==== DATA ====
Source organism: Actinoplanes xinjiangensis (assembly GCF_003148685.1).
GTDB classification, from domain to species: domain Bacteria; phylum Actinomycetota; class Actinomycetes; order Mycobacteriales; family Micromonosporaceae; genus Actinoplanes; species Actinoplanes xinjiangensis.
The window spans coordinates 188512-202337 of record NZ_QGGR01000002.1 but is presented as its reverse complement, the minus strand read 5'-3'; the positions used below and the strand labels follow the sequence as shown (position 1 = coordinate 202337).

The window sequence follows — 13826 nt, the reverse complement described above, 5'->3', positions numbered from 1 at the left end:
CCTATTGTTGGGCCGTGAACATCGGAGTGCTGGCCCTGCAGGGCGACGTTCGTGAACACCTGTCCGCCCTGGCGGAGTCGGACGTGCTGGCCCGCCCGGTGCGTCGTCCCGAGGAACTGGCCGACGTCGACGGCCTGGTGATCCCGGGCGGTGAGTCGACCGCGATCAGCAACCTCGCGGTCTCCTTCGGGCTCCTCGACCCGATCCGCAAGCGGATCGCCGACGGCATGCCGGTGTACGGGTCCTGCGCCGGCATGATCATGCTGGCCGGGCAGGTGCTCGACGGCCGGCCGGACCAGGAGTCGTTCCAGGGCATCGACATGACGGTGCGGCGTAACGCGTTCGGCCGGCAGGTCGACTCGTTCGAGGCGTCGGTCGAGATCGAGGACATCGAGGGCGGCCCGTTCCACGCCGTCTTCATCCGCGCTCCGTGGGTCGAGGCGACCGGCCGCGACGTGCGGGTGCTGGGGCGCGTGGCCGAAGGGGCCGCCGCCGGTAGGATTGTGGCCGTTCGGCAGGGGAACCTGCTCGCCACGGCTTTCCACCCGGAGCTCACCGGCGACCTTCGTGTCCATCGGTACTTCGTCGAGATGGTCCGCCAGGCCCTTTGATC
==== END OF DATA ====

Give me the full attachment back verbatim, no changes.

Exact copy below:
Source organism: Actinoplanes xinjiangensis (assembly GCF_003148685.1).
GTDB classification, from domain to species: domain Bacteria; phylum Actinomycetota; class Actinomycetes; order Mycobacteriales; family Micromonosporaceae; genus Actinoplanes; species Actinoplanes xinjiangensis.
The window spans coordinates 188512-202337 of record NZ_QGGR01000002.1 but is presented as its reverse complement, the minus strand read 5'-3'; the positions used below and the strand labels follow the sequence as shown (position 1 = coordinate 202337).

The window sequence follows — 13826 nt, the reverse complement described above, 5'->3', positions numbered from 1 at the left end:
CCTATTGTTGGGCCGTGAACATCGGAGTGCTGGCCCTGCAGGGCGACGTTCGTGAACACCTGTCCGCCCTGGCGGAGTCGGACGTGCTGGCCCGCCCGGTGCGTCGTCCCGAGGAACTGGCCGACGTCGACGGCCTGGTGATCCCGGGCGGTGAGTCGACCGCGATCAGCAACCTCGCGGTCTCCTTCGGGCTCCTCGACCCGATCCGCAAGCGGATCGCCGACGGCATGCCGGTGTACGGGTCCTGCGCCGGCATGATCATGCTGGCCGGGCAGGTGCTCGACGGCCGGCCGGACCAGGAGTCGTTCCAGGGCATCGACATGACGGTGCGGCGTAACGCGTTCGGCCGGCAGGTCGACTCGTTCGAGGCGTCGGTCGAGATCGAGGACATCGAGGGCGGCCCGTTCCACGCCGTCTTCATCCGCGCTCCGTGGGTCGAGGCGACCGGCCGCGACGTGCGGGTGCTGGGGCGCGTGGCCGAAGGGGCCGCCGCCGGTAGGATTGTGGCCGTTCGGCAGGGGAACCTGCTCGCCACGGCTTTCCACCCGGAGCTCACCGGCGACCTTCGTGTCCATCGGTACTTCGTCGAGATGGTCCGCCAGGCCCTTTGATC